Since all members take the overall interests of the whole supply chain into account, they pursue the global profit maximization and carry on the technology innovation with information sharing in the centralized scenario. As we all know, if they do not introduce technologies, they will suffer the impacts of assembly errors and inaccurate inventory. Conversely, they implement it but undertake the technical cost.
To analyze the profit and loss with technology investments, the benefit function is introduced. Clearly, when , there exists a break-even point which makes technical investment always profitable. In other words, the increased profits generated by innovative technology are always larger than the investment cost of multi-agent software and RFID tags. In detail, one essential condition is to satisfy the inequality .
Proposition 1. The threshold value of technology investment cost is . When , the optimal solution is to make investment for situation in the centralized scenario, when , without any investment on innovative technology being beneficial for the whole supply chain.
As can be seen from the above expression, we find that has relationship not only with and , but also with the selling price of manufacturer as well. It further proves that the higher the selling price is, the higher the technology cost that can be accepted by the supply chain system will be. Meanwhile, for a given , can be greater or less than depending on the value of . It appears that the benefit achieved by the deployment of the multi-agent and RFID system is comparable to the profit without any technology investment. Figure 4 from the analysis above represents the variation of with for different values of . The more the customer demand and the less effective the assembly system is (that is the error rate is higher), the more important the technology investment will be for the decision whether to adopt the information technology, and the members in assembly supply chain can be benefited from the ordering quantity if we implement it. Additionally, the comparison of the Figure 5 reveals the variation of and with for different demand.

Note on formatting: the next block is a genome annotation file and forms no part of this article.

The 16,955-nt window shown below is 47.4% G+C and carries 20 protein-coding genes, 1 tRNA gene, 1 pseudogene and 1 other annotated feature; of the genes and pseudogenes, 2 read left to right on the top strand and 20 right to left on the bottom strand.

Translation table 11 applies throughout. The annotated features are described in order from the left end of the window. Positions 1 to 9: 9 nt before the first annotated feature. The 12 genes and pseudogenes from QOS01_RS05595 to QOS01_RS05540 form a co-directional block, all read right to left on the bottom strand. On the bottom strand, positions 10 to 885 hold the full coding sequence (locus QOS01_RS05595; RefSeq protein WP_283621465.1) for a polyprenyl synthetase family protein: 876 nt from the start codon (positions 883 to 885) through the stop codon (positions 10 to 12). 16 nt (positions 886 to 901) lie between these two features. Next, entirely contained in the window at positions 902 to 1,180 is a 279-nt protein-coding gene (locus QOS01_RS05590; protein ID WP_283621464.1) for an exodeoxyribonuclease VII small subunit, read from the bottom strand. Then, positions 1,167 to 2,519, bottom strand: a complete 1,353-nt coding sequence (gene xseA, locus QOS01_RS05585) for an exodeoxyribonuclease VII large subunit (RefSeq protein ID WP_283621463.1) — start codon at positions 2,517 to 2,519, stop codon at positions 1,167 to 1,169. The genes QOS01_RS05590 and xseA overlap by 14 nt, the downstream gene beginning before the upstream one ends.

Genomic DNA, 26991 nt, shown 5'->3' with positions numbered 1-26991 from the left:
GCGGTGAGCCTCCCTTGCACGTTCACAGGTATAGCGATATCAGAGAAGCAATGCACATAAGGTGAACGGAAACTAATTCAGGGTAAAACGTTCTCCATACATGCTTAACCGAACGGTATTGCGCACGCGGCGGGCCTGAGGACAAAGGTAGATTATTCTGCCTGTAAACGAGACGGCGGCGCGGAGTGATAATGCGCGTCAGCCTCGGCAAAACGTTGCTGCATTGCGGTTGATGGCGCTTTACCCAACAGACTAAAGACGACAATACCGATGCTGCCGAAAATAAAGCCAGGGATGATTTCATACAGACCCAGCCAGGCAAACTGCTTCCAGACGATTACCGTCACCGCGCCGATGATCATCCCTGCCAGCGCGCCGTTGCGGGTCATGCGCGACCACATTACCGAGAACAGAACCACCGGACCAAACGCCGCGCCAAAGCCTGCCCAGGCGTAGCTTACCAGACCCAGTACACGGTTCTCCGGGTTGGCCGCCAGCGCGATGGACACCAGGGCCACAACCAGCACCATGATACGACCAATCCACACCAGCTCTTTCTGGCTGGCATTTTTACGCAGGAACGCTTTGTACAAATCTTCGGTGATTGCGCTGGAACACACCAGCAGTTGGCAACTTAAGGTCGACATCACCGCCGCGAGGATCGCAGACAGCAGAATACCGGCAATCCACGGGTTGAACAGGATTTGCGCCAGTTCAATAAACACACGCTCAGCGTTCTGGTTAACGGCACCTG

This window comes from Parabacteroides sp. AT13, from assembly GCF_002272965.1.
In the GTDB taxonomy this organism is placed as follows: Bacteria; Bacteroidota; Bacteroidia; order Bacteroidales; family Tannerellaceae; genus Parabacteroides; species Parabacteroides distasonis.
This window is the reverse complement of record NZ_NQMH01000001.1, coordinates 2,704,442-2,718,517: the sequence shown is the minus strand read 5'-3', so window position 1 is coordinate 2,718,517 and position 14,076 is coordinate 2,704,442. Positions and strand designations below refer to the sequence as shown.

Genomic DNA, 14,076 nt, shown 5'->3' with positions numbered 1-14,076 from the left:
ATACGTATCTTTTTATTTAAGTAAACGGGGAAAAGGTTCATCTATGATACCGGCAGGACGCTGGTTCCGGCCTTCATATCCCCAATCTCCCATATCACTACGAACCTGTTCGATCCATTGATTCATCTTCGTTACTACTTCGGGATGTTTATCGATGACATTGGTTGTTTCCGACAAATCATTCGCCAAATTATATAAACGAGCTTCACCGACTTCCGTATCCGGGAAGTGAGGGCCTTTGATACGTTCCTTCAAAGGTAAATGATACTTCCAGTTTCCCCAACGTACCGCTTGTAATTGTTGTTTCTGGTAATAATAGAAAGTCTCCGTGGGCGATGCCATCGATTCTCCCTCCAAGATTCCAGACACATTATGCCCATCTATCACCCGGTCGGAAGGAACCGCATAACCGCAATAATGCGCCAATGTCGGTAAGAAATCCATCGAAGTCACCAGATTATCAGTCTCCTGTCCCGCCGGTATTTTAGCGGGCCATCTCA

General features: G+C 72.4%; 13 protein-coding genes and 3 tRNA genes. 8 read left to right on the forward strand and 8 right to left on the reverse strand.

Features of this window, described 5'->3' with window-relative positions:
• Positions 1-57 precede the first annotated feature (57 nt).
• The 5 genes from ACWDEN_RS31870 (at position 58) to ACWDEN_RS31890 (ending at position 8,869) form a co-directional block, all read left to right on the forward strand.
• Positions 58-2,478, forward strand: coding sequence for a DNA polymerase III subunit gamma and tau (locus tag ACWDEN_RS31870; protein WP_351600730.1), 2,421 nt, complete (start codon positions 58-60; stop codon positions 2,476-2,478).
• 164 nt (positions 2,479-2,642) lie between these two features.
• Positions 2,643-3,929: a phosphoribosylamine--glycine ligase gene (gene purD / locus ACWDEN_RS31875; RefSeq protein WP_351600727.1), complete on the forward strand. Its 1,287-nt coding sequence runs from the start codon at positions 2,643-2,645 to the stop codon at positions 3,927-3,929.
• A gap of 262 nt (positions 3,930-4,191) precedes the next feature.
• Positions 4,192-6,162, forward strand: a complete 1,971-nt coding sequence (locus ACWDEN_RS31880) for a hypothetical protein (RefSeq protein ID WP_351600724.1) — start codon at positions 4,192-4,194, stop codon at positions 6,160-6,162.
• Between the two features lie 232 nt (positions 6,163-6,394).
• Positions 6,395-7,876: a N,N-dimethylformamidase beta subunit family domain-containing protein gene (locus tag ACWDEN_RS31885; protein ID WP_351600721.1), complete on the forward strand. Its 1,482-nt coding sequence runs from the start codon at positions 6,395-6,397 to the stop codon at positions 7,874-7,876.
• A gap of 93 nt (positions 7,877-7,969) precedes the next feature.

6. Optimal Strategy in Decentralized Scenario
In this section, we mainly evaluate and analyze the impact of technology investment among three supply chain partners. Owning to independence relation, they pursue the maximum profits, respectively. Consequently, the main issue will be focused on which partner takes the priority to employ multi-agent and RFID system and bear the higher costs. Then two approaches are presented. Similar to the previous section, the optimal benefits with or without adoption of technology by numerical solutions under the decentralization are also proposed. In addition, the retailer places an order decision in terms of the wholesale price charged by the manufacturer which book from the supplier, and the optimal order quantity has been the focus of description and explanation.
6.1. Optimal Decision in Decentralized Supply Chain without Multi-Agent and RFID Technology
6.1.1. The Basic Model of Two Suppliers
According to the above analysis, the profit function of supplier that normally depended on in decentralized scenario is given by